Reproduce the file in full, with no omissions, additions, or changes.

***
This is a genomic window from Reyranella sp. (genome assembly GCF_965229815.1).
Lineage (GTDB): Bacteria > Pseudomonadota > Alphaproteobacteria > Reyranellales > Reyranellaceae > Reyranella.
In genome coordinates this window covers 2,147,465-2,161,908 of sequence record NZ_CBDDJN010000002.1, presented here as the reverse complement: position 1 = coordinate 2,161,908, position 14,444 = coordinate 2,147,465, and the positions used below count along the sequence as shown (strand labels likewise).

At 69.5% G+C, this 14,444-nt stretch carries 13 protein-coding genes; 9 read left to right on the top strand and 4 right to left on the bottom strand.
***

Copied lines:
This is a genomic window from Reyranella sp. (genome assembly GCF_965229815.1).
Lineage (GTDB): Bacteria > Pseudomonadota > Alphaproteobacteria > Reyranellales > Reyranellaceae > Reyranella.
In genome coordinates this window covers 2,147,465-2,161,908 of sequence record NZ_CBDDJN010000002.1, presented here as the reverse complement: position 1 = coordinate 2,161,908, position 14,444 = coordinate 2,147,465, and the positions used below count along the sequence as shown (strand labels likewise).

At 69.5% G+C, this 14,444-nt stretch carries 13 protein-coding genes; 9 read left to right on the top strand and 4 right to left on the bottom strand.